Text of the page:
As a consequence of political changes, the process of transitioning a centrally controlled economy to a market economy has influenced the development processes of the states in which this transformation has occurred
(Hlaváček & Bal-Domanska, 2016). It was expected that the entry of foreign investors would bring an inflow of capital, new investment, export potential, and technological transfer (Estrin et al., 2009; Rapacki & Prochniak, 2009). Foreign direct investment (FDI) is generally considered to be the contribution of holders of know-how, technology, new management methods and skills, initiators of innovation activities, strategic employers, and exporters. FDI can lead to economic growth, changes in the business or institutional environment, restructuring of the economy and, ideally, also to the increase of labour productivity in the host region and the improvement of macroeconomic indicators (Damborský, 2013). Moreover, for transition economies, FDI is the key indicator
for evaluating their economic transformation (Starzyczná, 2010). FDI in the Czech Republic, and in transition economies in general, is regarded as a crucial criterion for a successful economic transformation (Hlaváček & Bal-Domanska, 2016).
Božidar Leković, Maja Strugar Jelača, Slobodan Marić
In the contemporary business setting, the implementation of innovative management practices is recognized as a crucial factor (Damanpour, 2014) for strategic change, organizational renewal and achieving longterm competitive advantage (Walker, Chen, & Aravind, 2015). Still, it is surprising how little research is conducted on largescale surveys according to possible approaches to measure innovative management practice which will
lead to organizational innovations (Armbruster, Bikfalvi, Kinkel, & Lay, 2008). The proportion of this research topic amounts to only 8% among the innovation research process, while only 3% of research studies analyze this subject (Mihalache, 2012, p. 2). In the paper, the basic research objective is reflected in the analysis of the degree of innovative management practice impact on organization’s performance, and the analysis of the relationship between implementation of innovative management practice and dynamic business environment.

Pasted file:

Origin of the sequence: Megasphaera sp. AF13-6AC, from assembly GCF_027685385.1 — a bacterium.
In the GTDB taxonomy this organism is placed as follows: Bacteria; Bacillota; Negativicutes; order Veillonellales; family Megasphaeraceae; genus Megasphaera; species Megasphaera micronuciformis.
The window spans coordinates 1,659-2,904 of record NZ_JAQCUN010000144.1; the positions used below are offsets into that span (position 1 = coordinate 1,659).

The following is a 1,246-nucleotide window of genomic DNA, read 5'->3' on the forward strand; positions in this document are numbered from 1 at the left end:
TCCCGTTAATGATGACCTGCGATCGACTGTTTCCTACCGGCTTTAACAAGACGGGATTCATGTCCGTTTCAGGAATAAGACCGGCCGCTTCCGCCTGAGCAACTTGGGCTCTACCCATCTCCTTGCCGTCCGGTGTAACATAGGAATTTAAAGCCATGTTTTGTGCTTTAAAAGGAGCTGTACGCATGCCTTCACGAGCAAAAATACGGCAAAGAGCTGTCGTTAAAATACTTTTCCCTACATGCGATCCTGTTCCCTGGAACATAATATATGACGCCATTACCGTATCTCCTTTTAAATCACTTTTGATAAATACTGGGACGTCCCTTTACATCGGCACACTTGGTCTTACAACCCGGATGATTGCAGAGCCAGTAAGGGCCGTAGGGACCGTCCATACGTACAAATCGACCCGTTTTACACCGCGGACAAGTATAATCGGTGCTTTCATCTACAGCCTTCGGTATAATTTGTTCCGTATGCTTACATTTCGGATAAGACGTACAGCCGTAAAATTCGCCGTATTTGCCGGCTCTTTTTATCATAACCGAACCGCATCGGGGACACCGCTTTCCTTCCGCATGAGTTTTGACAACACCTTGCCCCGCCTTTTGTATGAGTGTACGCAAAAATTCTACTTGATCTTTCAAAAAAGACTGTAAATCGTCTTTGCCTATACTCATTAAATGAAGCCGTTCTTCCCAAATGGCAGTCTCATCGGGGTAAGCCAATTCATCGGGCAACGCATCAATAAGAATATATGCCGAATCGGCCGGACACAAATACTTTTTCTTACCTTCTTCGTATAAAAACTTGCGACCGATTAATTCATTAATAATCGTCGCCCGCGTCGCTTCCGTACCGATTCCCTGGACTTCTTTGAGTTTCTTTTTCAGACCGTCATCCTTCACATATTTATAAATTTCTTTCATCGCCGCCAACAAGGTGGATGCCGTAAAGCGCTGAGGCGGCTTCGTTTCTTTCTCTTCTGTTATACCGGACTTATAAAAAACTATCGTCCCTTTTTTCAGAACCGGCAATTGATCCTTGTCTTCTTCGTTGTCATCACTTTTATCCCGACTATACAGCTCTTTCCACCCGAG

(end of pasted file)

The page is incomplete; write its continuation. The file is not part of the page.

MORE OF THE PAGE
Yuriy Bilan, Mihaela Simionescu, Grzegorz Mentel, Zoltan Rozsa
The purpose of this research is to assess the impact of university education and business environment on entrepreneurial initiatives and to make comparisons of the results between students coming from Poland, the Czech Republic and Slovakia. These countries were selected for the analysis since these are three of the V4 countries with common targets regarding the development of business environment and with an important location advantage. The International Visegrad Fund promotes mutual cooperation within the region in various fields, including the development of economic relations (in tourism, education, scientific research, cross-border cooperation). This Fund also implements own projects in these fields. The importance of the research is justified by the identification of the factors that mostly affect entrepreneurial initiatives; these factors could be developed more in order to increase the number of successful businesses in each of these country. Moreover,
some obstacles to entrepreneurial initiatives are identified and suitable recommendations are provided to minimize these obstacles.
Saša Stjepanović, Daniel Tomić, Marinko Škare
In the push for more sustainable and greener progress, faster economic growth is no longer a priority. Is this true? There is a broad agreement that global society should strive for a higher standard of human wellbeing that is equitably shared and sustainable. Motivations for such plight are numerous; from economic (GDP measure is dangerously inadequate measure of quality of life since it counts what we produce and consume, but ignores social costs, environmental outcomes and income inequality), ecological (public is getting increasingly concerned with depleted natural resources and polluted environment, and other ecological issues), philosophical (human appetites and the population growth render non-market wellbeing measures to confront it with the society’s material standard of living), political (the concept of so-called green growth is generating diversity in positions, from enthusiastic to cautious, for it can be an opportunity, but also a risk that disfavours one country on international level) to even methodological questions (the lack of recognized methodological principles that would be the basis for reliable statistical data, thus an accurate accounting and valuation system of economic growth and development).
David Prantl, Michal Mičík
The importance of social media has risen significantly in recent years. The use of social media results in a competitive advantage for companies, thanks to which they can strengthen their relationship with customers (Vendemia 2017; Nacimento & Silveria, 2017; Eger, Mičík, & Řehoř, 2018). Social media can be defined as
on-line applications that allow people to share information and learn from others (Wilson, 2010). Companies are very active on social media. They manage their profiles, invest in advertising and communicate with customers. However, only a small part of online communication about the company is in the hands of the particular company (Huete-Alcocer, 2017). A large percentage of online posts about companies is created directly by users and spread by electronic word of mouth – eWOM (Brown et al., 2007). Such content is referred to as usergenerated content.